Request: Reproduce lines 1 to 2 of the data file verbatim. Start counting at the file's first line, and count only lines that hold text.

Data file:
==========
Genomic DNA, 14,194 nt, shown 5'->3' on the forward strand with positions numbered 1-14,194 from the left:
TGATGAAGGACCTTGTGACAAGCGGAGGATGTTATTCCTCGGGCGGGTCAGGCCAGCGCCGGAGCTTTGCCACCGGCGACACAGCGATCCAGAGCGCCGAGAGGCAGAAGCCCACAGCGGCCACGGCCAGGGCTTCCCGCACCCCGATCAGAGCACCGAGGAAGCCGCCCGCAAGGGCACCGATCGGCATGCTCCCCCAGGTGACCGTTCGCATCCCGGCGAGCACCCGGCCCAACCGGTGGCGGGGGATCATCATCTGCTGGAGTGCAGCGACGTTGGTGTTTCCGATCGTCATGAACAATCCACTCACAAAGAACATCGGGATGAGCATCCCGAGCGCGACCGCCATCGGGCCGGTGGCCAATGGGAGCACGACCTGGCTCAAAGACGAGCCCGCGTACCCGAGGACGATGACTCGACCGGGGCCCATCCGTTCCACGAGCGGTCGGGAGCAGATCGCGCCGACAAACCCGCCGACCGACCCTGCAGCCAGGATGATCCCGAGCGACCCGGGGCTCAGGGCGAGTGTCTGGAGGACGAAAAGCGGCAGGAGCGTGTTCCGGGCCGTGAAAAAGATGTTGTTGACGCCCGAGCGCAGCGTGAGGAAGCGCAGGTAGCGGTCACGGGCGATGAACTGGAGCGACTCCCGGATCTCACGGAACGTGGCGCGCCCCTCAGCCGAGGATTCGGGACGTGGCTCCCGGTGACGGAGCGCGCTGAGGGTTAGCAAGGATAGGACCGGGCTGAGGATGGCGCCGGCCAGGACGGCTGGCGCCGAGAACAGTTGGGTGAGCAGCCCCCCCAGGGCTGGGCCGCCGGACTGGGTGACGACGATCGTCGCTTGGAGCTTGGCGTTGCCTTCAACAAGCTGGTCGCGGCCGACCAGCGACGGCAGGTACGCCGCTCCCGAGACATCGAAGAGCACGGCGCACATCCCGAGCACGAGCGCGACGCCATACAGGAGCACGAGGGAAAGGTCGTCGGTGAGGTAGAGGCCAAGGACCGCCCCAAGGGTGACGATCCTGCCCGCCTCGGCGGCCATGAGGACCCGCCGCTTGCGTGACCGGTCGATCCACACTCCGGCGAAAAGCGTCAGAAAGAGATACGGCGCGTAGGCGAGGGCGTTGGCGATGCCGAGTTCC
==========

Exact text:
Genomic DNA, 14,194 nt, shown 5'->3' on the forward strand with positions numbered 1-14,194 from the left:
TGATGAAGGACCTTGTGACAAGCGGAGGATGTTATTCCTCGGGCGGGTCAGGCCAGCGCCGGAGCTTTGCCACCGGCGACACAGCGATCCAGAGCGCCGAGAGGCAGAAGCCCACAGCGGCCACGGCCAGGGCTTCCCGCACCCCGATCAGAGCACCGAGGAAGCCGCCCGCAAGGGCACCGATCGGCATGCTCCCCCAGGTGACCGTTCGCATCCCGGCGAGCACCCGGCCCAACCGGTGGCGGGGGATCATCATCTGCTGGAGTGCAGCGACGTTGGTGTTTCCGATCGTCATGAACAATCCACTCACAAAGAACATCGGGATGAGCATCCCGAGCGCGACCGCCATCGGGCCGGTGGCCAATGGGAGCACGACCTGGCTCAAAGACGAGCCCGCGTACCCGAGGACGATGACTCGACCGGGGCCCATCCGTTCCACGAGCGGTCGGGAGCAGATCGCGCCGACAAACCCGCCGACCGACCCTGCAGCCAGGATGATCCCGAGCGACCCGGGGCTCAGGGCGAGTGTCTGGAGGACGAAAAGCGGCAGGAGCGTGTTCCGGGCCGTGAAAAAGATGTTGTTGACGCCCGAGCGCAGCGTGAGGAAGCGCAGGTAGCGGTCACGGGCGATGAACTGGAGCGACTCCCGGATCTCACGGAACGTGGCGCGCCCCTCAGCCGAGGATTCGGGACGTGGCTCCCGGTGACGGAGCGCGCTGAGGGTTAGCAAGGATAGGACCGGGCTGAGGATGGCGCCGGCCAGGACGGCTGGCGCCGAGAACAGTTGGGTGAGCAGCCCCCCCAGGGCTGGGCCGCCGGACTGGGTGACGACGATCGTCGCTTGGAGCTTGGCGTTGCCTTCAACAAGCTGGTCGCGGCCGACCAGCGACGGCAGGTACGCCGCTCCCGAGACATCGAAGAGCACGGCGCACATCCCGAGCACGAGCGCGACGCCATACAGGAGCACGAGGGAAAGGTCGTCGGTGAGGTAGAGGCCAAGGACCGCCCCAAGGGTGACGATCCTGCCCGCCTCGGCGGCCATGAGGACCCGCCGCTTGCGTGACCGGTCGATCCACACTCCGGCGAAAAGCGTCAGAAAGAGATACGGCGCGTAGGCGAGGGCGTTGGCGATGCCGAGTTCC